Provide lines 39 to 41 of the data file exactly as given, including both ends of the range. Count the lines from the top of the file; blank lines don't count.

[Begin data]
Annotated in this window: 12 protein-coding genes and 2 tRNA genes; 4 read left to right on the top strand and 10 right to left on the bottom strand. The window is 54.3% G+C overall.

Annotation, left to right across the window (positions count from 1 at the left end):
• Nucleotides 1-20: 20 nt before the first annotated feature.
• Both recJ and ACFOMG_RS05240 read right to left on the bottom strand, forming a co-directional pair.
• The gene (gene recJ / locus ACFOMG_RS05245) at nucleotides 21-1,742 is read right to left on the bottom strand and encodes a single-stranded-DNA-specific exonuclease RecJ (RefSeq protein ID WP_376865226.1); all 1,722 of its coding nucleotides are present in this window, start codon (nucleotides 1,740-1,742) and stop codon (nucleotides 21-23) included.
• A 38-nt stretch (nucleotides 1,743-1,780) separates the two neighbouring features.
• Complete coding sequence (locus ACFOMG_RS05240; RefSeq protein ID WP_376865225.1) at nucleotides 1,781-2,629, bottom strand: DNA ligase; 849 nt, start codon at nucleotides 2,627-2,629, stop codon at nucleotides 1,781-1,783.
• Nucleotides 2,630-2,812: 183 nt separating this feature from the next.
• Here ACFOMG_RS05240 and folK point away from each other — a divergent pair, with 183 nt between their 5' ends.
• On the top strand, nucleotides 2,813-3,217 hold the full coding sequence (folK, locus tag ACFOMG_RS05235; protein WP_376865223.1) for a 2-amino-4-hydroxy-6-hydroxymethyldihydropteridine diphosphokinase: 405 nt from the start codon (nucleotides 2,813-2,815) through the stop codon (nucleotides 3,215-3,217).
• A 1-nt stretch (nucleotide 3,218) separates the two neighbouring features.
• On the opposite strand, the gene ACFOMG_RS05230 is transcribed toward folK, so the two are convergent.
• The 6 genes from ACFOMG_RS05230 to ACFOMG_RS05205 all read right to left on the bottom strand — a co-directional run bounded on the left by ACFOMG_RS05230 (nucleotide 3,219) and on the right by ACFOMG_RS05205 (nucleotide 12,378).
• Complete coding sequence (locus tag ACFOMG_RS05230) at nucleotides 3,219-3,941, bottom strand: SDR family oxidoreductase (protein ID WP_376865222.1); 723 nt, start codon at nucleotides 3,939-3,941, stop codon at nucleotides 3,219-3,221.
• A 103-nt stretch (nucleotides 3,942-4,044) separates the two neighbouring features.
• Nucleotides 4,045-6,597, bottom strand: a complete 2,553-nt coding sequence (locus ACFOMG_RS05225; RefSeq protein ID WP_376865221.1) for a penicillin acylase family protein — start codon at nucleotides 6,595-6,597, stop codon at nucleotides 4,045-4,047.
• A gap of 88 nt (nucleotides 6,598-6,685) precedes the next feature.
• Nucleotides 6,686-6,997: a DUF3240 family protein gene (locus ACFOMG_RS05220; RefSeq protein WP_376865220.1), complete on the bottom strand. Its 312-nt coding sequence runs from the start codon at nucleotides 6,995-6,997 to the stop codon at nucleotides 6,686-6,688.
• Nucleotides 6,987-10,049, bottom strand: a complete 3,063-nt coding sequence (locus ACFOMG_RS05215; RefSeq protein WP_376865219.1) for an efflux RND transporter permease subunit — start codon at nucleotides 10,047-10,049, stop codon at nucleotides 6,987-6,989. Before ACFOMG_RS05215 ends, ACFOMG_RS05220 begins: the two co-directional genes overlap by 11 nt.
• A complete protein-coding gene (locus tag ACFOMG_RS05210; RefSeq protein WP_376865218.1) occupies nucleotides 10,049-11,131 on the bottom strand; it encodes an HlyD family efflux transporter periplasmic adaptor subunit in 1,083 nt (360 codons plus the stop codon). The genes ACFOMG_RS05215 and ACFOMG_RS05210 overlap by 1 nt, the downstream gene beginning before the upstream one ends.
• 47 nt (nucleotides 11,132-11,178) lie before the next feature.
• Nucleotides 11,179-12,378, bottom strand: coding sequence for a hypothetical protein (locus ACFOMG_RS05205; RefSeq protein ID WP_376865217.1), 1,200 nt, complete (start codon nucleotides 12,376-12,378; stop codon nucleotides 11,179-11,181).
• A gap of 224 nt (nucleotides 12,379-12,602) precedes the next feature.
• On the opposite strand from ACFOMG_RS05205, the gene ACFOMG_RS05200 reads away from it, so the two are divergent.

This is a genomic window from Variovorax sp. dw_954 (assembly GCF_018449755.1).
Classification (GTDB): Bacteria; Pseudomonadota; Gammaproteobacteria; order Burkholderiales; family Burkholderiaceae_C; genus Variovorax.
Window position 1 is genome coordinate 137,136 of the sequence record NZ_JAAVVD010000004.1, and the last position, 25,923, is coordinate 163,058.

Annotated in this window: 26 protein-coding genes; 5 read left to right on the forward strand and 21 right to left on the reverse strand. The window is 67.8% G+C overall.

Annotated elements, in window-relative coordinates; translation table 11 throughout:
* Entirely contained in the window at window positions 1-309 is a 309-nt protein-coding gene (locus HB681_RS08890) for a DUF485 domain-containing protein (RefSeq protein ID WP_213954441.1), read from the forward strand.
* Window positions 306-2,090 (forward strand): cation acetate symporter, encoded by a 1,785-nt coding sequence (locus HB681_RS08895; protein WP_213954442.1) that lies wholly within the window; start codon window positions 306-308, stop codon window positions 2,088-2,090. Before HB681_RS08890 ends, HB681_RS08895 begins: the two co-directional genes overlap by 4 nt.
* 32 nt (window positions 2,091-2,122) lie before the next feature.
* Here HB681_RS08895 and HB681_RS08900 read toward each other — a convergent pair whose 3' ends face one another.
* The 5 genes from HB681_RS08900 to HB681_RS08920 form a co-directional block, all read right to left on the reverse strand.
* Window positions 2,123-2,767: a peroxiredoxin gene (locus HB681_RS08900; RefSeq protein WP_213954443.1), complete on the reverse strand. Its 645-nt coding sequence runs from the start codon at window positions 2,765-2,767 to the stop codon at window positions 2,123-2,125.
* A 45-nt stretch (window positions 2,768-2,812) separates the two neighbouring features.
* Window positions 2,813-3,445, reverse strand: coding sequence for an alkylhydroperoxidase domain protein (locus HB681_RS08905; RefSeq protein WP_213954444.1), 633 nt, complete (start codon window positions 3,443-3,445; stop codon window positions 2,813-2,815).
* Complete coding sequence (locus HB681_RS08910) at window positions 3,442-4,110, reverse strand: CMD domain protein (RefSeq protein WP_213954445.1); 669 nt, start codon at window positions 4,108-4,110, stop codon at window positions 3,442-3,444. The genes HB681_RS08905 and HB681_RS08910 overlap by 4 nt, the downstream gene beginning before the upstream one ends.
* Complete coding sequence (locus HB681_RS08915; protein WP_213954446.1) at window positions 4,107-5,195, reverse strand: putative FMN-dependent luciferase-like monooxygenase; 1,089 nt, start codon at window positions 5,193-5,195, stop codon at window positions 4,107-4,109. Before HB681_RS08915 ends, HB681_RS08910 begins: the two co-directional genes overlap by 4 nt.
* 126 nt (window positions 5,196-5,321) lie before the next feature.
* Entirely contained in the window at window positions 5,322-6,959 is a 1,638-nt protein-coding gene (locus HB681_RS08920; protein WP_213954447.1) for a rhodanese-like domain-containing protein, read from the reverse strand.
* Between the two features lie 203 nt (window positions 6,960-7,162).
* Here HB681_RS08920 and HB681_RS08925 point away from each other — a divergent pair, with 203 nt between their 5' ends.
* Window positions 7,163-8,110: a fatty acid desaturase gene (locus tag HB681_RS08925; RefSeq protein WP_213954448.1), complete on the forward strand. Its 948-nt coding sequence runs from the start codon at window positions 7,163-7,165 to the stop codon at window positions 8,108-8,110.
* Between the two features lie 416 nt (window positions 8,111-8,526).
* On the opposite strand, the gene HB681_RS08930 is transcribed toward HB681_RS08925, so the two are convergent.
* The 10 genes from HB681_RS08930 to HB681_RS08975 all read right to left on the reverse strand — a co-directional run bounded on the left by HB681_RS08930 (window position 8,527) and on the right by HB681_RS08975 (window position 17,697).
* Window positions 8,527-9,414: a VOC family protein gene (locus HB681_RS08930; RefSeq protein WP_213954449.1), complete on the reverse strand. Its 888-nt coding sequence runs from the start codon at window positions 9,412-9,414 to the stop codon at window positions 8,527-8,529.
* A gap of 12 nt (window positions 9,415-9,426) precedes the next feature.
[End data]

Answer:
* Complete coding sequence (locus HB681_RS08915; protein WP_213954446.1) at window positions 4,107-5,195, reverse strand: putative FMN-dependent luciferase-like monooxygenase; 1,089 nt, start codon at window positions 5,193-5,195, stop codon at window positions 4,107-4,109. Before HB681_RS08915 ends, HB681_RS08910 begins: the two co-directional genes overlap by 4 nt.
* 126 nt (window positions 5,196-5,321) lie before the next feature.
* Entirely contained in the window at window positions 5,322-6,959 is a 1,638-nt protein-coding gene (locus HB681_RS08920; protein WP_213954447.1) for a rhodanese-like domain-containing protein, read from the reverse strand.